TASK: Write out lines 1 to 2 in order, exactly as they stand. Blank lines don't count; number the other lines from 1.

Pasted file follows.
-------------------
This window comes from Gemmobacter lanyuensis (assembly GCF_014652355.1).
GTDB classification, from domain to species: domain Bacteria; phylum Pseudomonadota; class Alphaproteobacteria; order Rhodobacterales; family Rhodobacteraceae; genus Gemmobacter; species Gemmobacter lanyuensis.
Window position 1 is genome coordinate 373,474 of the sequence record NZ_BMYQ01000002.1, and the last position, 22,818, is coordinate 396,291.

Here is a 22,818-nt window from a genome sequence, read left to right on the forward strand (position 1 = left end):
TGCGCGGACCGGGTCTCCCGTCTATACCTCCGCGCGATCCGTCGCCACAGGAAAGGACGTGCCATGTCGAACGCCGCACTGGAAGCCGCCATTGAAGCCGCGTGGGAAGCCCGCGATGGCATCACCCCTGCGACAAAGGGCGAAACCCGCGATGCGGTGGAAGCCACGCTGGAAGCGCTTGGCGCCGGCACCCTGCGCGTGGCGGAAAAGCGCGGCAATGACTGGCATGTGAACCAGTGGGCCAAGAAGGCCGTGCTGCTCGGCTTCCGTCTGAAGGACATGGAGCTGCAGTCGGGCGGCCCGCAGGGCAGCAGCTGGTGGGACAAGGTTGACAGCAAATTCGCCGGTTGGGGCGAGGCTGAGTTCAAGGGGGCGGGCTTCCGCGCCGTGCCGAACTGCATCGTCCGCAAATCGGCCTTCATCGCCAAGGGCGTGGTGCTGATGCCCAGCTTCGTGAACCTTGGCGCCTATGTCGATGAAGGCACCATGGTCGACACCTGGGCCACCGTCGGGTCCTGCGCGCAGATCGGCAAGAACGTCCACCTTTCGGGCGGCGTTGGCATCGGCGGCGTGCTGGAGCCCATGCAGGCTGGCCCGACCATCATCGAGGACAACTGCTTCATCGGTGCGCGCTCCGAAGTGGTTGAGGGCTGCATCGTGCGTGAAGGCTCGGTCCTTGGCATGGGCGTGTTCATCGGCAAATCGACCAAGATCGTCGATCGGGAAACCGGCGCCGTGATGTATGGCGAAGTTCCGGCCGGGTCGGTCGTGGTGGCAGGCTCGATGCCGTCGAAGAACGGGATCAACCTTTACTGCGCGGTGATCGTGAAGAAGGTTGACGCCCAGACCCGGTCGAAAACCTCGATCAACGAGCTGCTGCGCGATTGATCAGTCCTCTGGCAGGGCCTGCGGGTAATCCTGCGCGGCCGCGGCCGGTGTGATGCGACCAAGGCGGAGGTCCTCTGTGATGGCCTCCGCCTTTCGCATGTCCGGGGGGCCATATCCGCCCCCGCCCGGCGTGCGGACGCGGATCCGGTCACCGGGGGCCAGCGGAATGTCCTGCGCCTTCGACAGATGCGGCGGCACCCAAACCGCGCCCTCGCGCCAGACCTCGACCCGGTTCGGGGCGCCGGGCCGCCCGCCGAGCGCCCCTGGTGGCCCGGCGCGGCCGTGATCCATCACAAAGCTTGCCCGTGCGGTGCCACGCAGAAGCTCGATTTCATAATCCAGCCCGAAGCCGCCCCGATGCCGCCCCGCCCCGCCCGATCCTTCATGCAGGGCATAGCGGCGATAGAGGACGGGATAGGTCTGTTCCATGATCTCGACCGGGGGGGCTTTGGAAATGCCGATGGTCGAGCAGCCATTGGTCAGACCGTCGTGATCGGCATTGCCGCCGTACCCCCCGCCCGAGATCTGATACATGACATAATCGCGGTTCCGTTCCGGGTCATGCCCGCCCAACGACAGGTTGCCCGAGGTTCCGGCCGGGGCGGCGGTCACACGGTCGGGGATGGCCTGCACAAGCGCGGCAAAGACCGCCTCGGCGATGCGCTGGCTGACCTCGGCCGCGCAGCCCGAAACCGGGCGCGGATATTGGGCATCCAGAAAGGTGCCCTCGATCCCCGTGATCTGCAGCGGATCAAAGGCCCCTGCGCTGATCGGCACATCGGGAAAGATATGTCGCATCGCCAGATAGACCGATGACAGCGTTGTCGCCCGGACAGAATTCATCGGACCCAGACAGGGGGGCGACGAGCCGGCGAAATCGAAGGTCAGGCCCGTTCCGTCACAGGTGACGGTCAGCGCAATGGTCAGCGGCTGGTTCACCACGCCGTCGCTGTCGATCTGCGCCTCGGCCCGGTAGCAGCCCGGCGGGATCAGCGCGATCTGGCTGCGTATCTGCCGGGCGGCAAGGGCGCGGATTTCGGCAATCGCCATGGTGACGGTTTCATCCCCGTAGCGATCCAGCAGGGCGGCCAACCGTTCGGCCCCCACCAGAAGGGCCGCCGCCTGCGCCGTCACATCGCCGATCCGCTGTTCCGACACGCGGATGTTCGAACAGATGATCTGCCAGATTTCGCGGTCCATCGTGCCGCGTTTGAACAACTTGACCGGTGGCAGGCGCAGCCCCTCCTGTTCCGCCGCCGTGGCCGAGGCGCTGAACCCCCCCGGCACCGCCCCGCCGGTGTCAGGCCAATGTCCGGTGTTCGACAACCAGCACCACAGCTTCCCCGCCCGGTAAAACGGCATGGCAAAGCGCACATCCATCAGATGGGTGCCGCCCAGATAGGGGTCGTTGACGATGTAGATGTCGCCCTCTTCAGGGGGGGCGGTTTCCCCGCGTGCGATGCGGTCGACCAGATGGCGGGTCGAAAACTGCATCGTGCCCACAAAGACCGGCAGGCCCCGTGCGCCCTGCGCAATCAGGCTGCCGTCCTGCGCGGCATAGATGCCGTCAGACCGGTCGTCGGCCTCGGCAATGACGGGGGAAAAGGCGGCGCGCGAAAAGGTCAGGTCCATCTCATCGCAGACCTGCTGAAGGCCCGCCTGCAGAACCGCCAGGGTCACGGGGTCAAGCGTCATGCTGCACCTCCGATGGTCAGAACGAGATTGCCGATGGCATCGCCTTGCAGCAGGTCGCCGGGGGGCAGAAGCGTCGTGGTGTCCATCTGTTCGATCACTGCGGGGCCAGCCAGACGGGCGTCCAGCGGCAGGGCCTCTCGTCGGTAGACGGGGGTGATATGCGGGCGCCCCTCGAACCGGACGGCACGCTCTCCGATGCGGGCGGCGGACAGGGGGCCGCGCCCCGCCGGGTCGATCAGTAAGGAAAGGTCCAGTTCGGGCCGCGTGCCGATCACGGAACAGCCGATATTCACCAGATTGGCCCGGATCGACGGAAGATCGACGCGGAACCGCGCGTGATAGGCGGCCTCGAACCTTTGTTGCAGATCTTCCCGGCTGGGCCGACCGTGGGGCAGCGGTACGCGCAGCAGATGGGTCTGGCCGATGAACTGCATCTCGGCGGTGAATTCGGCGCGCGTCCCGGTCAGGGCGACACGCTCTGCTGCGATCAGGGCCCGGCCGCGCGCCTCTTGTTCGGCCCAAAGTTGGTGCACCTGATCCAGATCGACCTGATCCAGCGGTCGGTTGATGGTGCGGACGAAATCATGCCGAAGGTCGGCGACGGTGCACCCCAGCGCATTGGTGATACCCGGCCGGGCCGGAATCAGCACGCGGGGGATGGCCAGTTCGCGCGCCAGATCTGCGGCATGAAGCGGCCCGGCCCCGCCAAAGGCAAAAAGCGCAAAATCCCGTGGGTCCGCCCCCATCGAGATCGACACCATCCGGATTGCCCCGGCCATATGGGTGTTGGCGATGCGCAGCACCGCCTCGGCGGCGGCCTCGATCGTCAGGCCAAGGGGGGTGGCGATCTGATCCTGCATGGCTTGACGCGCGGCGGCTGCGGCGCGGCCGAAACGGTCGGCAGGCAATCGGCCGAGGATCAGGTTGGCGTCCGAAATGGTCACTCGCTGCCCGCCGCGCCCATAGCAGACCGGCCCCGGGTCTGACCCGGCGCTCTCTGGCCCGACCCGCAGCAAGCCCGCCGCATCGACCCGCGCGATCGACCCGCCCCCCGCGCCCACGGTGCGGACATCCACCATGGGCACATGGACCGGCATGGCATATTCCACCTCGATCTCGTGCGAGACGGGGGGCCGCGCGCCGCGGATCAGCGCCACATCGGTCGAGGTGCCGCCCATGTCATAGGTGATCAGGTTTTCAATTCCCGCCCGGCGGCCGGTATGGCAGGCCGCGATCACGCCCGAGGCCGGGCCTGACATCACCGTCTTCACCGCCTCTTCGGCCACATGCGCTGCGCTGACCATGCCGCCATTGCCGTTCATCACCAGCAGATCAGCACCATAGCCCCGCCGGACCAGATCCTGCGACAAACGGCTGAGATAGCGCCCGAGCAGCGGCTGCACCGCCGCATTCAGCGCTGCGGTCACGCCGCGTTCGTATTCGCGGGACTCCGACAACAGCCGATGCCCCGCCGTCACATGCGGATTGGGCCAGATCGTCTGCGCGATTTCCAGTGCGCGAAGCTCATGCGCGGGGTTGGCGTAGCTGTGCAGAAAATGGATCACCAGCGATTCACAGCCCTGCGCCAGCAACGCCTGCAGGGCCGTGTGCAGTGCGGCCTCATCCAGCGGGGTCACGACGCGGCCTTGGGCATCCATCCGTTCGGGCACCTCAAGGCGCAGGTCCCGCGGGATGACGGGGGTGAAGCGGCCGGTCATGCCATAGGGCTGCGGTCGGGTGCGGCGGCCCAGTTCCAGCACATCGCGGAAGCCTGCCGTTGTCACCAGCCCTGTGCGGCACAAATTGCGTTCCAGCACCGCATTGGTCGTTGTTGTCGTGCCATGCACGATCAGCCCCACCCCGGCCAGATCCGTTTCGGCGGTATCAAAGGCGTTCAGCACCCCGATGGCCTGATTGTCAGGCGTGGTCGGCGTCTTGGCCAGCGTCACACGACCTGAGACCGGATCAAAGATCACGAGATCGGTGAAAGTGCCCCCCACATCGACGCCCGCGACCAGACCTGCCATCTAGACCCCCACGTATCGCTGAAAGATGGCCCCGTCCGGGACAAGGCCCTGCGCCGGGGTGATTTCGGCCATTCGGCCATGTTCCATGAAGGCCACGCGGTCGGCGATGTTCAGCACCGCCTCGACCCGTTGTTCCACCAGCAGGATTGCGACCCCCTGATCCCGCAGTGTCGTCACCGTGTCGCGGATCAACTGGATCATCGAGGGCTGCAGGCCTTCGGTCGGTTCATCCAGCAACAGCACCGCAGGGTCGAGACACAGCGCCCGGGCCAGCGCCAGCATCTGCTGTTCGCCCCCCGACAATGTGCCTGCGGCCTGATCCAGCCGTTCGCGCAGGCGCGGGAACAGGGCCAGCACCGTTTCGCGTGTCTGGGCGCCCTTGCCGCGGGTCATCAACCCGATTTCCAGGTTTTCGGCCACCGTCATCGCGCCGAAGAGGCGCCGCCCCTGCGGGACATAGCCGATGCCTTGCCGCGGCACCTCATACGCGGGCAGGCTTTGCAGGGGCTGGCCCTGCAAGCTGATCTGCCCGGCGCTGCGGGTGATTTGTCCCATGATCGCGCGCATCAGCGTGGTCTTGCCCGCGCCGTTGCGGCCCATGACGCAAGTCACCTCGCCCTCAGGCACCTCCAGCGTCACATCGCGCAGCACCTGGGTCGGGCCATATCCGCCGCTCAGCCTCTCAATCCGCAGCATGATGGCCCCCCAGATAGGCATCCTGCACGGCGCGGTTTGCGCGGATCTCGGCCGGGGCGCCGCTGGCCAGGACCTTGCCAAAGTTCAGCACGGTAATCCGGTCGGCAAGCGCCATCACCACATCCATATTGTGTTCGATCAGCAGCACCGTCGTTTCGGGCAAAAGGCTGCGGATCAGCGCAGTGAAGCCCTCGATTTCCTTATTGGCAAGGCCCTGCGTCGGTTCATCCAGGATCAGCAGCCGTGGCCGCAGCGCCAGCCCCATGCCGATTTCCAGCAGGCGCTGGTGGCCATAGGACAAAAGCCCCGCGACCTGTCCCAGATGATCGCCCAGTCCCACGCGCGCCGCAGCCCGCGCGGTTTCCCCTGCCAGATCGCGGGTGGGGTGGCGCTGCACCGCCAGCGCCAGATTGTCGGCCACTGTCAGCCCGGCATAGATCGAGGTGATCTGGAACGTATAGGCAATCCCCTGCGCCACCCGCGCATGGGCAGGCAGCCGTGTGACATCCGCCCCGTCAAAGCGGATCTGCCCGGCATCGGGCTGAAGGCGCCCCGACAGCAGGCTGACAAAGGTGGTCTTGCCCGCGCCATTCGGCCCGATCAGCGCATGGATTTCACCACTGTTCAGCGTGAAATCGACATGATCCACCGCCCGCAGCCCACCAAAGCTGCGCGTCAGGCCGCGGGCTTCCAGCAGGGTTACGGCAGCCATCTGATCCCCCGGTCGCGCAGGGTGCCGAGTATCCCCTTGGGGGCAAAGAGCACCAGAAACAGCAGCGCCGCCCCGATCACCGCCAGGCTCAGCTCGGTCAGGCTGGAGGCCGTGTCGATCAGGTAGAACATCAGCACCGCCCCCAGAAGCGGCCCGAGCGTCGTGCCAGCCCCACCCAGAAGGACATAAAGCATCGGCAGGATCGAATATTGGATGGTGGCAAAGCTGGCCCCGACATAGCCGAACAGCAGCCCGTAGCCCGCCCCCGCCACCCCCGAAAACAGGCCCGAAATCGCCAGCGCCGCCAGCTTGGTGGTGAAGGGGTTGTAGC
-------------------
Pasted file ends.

This window comes from Gemmobacter lanyuensis (assembly GCF_014652355.1).
GTDB classification, from domain to species: domain Bacteria; phylum Pseudomonadota; class Alphaproteobacteria; order Rhodobacterales; family Rhodobacteraceae; genus Gemmobacter; species Gemmobacter lanyuensis.